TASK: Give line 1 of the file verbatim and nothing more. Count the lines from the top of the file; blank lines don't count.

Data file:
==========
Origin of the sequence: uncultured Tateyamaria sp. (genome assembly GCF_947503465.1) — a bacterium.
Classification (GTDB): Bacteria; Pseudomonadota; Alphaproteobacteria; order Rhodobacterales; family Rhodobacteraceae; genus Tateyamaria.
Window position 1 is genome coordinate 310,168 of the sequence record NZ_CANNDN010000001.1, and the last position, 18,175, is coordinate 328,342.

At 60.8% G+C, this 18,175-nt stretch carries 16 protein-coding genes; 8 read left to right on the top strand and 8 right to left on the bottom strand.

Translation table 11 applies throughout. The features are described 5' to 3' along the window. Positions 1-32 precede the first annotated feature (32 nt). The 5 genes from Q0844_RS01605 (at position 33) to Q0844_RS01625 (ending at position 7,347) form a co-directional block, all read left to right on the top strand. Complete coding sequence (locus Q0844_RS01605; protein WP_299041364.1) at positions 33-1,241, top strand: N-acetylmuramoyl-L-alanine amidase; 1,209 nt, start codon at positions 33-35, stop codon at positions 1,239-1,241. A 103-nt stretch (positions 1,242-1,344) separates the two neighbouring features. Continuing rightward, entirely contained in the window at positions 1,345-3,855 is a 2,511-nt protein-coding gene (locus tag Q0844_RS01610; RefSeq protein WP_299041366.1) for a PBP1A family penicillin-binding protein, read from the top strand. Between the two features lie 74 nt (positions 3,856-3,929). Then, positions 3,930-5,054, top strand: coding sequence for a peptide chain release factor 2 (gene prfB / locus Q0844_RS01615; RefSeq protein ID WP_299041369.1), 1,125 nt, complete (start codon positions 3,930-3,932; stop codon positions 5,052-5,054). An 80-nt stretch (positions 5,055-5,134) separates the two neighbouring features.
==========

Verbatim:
Origin of the sequence: uncultured Tateyamaria sp. (genome assembly GCF_947503465.1) — a bacterium.